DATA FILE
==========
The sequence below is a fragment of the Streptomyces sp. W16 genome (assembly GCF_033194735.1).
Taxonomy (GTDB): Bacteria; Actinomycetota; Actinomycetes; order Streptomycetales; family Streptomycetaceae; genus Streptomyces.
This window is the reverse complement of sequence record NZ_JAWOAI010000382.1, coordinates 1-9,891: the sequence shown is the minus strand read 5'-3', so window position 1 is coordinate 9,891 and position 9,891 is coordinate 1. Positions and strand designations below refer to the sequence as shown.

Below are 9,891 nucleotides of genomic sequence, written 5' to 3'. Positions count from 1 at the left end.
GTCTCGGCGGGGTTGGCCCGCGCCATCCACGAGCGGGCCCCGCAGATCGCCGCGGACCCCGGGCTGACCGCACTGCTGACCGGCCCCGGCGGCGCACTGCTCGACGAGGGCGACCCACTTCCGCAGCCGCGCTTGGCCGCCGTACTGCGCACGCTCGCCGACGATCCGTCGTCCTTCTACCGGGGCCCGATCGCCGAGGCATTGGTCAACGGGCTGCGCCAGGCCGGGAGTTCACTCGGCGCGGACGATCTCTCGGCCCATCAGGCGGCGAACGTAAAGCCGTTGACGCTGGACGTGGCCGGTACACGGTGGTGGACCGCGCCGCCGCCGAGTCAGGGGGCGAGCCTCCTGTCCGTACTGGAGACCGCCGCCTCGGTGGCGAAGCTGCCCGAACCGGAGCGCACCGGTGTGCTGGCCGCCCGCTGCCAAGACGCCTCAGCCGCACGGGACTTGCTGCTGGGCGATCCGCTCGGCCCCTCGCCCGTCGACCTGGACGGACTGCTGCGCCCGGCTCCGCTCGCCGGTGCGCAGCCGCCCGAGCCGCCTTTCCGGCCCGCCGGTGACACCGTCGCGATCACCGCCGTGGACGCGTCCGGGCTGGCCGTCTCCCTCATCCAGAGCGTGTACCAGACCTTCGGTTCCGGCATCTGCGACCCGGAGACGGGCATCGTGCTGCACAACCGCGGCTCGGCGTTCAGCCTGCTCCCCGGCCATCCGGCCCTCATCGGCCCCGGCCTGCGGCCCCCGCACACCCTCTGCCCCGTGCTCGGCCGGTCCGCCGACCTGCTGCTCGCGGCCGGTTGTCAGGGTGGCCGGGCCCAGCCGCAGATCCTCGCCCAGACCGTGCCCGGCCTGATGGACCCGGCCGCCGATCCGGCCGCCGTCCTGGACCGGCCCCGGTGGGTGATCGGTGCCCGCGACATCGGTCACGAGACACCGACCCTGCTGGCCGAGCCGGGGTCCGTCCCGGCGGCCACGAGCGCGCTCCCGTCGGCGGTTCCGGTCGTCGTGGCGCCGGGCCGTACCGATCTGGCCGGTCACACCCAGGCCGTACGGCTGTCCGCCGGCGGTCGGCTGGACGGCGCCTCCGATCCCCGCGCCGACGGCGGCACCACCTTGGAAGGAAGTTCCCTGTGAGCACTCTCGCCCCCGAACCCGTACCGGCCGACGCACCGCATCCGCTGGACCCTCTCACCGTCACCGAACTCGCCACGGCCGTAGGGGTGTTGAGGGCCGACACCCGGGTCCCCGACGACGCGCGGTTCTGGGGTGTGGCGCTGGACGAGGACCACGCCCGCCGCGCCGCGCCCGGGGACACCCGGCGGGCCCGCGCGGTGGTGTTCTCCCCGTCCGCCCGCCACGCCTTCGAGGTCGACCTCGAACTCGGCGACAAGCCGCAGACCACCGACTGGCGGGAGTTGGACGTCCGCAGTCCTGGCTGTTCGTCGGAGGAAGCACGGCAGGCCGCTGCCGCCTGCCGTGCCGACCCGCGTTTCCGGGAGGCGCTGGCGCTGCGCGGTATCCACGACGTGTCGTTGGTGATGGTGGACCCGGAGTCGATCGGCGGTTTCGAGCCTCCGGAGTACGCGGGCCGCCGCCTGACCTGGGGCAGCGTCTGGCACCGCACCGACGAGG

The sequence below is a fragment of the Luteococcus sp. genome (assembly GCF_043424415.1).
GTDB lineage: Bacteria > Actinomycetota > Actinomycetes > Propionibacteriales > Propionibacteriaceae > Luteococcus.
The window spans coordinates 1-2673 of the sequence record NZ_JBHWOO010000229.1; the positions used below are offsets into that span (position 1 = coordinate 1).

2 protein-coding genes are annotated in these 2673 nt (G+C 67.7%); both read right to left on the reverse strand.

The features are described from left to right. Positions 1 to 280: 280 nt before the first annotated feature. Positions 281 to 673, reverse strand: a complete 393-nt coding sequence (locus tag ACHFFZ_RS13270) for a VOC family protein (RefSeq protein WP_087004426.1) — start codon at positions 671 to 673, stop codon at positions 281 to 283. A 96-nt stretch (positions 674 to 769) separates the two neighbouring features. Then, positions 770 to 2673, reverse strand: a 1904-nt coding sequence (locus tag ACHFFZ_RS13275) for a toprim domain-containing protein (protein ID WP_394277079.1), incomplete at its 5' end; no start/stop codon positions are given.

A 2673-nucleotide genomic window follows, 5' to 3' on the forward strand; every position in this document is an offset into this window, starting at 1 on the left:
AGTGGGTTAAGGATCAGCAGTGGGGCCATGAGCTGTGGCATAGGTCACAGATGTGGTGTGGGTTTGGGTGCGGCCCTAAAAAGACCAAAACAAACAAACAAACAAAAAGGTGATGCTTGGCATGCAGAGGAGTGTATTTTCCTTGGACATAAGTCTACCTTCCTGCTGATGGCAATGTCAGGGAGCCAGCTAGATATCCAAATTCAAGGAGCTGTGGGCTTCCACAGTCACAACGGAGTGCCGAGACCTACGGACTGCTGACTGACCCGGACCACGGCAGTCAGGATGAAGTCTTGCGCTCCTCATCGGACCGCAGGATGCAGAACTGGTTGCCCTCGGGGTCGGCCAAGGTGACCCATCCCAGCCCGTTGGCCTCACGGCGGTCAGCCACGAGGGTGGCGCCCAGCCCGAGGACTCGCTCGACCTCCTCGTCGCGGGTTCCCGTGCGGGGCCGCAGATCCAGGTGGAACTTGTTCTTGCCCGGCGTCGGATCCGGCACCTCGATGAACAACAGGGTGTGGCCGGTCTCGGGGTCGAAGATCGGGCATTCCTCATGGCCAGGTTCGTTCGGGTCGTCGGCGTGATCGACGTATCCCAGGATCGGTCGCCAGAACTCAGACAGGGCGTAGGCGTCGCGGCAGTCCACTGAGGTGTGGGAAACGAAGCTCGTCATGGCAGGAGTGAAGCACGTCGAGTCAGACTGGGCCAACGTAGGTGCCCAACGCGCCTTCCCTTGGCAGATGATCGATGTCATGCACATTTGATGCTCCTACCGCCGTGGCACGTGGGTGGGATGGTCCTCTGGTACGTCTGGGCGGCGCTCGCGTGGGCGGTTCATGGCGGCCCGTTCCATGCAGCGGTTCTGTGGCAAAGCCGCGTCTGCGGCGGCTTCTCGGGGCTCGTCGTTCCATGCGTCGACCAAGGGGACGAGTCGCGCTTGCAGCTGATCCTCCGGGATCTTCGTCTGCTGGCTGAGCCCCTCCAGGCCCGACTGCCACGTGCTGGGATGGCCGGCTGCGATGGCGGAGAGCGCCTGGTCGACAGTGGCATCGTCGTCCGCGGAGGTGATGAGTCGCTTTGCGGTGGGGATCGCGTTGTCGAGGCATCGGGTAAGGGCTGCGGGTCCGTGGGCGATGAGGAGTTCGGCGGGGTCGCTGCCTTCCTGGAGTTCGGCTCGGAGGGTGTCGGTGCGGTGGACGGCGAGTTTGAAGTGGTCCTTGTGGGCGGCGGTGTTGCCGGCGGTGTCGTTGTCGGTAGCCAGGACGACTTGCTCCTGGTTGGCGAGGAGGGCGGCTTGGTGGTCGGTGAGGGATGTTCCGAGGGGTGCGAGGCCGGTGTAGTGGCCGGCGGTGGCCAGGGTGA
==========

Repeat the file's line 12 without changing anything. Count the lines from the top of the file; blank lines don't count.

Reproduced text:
AGTGGGTTAAGGATCAGCAGTGGGGCCATGAGCTGTGGCATAGGTCACAGATGTGGTGTGGGTTTGGGTGCGGCCCTAAAAAGACCAAAACAAACAAACAAACAAAAAGGTGATGCTTGGCATGCAGAGGAGTGTATTTTCCTTGGACATAAGTCTACCTTCCTGCTGATGGCAATGTCAGGGAGCCAGCTAGATATCCAAATTCAAGGAGCTGTGGGCTTCCACAGTCACAACGGAGTGCCGAGACCTACGGACTGCTGACTGACCCGGACCACGGCAGTCAGGATGAAGTCTTGCGCTCCTCATCGGACCGCAGGATGCAGAACTGGTTGCCCTCGGGGTCGGCCAAGGTGACCCATCCCAGCCCGTTGGCCTCACGGCGGTCAGCCACGAGGGTGGCGCCCAGCCCGAGGACTCGCTCGACCTCCTCGTCGCGGGTTCCCGTGCGGGGCCGCAGATCCAGGTGGAACTTGTTCTTGCCCGGCGTCGGATCCGGCACCTCGATGAACAACAGGGTGTGGCCGGTCTCGGGGTCGAAGATCGGGCATTCCTCATGGCCAGGTTCGTTCGGGTCGTCGGCGTGATCGACGTATCCCAGGATCGGTCGCCAGAACTCAGACAGGGCGTAGGCGTCGCGGCAGTCCACTGAGGTGTGGGAAACGAAGCTCGTCATGGCAGGAGTGAAGCACGTCGAGTCAGACTGGGCCAACGTAGGTGCCCAACGCGCCTTCCCTTGGCAGATGATCGATGTCATGCACATTTGATGCTCCTACCGCCGTGGCACGTGGGTGGGATGGTCCTCTGGTACGTCTGGGCGGCGCTCGCGTGGGCGGTTCATGGCGGCCCGTTCCATGCAGCGGTTCTGTGGCAAAGCCGCGTCTGCGGCGGCTTCTCGGGGCTCGTCGTTCCATGCGTCGACCAAGGGGACGAGTCGCGCTTGCAGCTGATCCTCCGGGATCTTCGTCTGCTGGCTGAGCCCCTCCAGGCCCGACTGCCACGTGCTGGGATGGCCGGCTGCGATGGCGGAGAGCGCCTGGTCGACAGTGGCATCGTCGTCCGCGGAGGTGATGAGTCGCTTTGCGGTGGGGATCGCGTTGTCGAGGCATCGGGTAAGGGCTGCGGGTCCGTGGGCGATGAGGAGTTCGGCGGGGTCGCTGCCTTCCTGGAGTTCGGCTCGGAGGGTGTCGGTGCGGTGGACGGCGAGTTTGAAGTGGTCCTTGTGGGCGGCGGTGTTGCCGGCGGTGTCGTTGTCGGTAGCCAGGACGACTTGCTCCTGGTTGGCGAGGAGGGCGGCTTGGTGGTCGGTGAGGGATGTTCCGAGGGGTGCGAGGCCGGTGTAGTGGCCGGCGGTGGCCAGGGTGA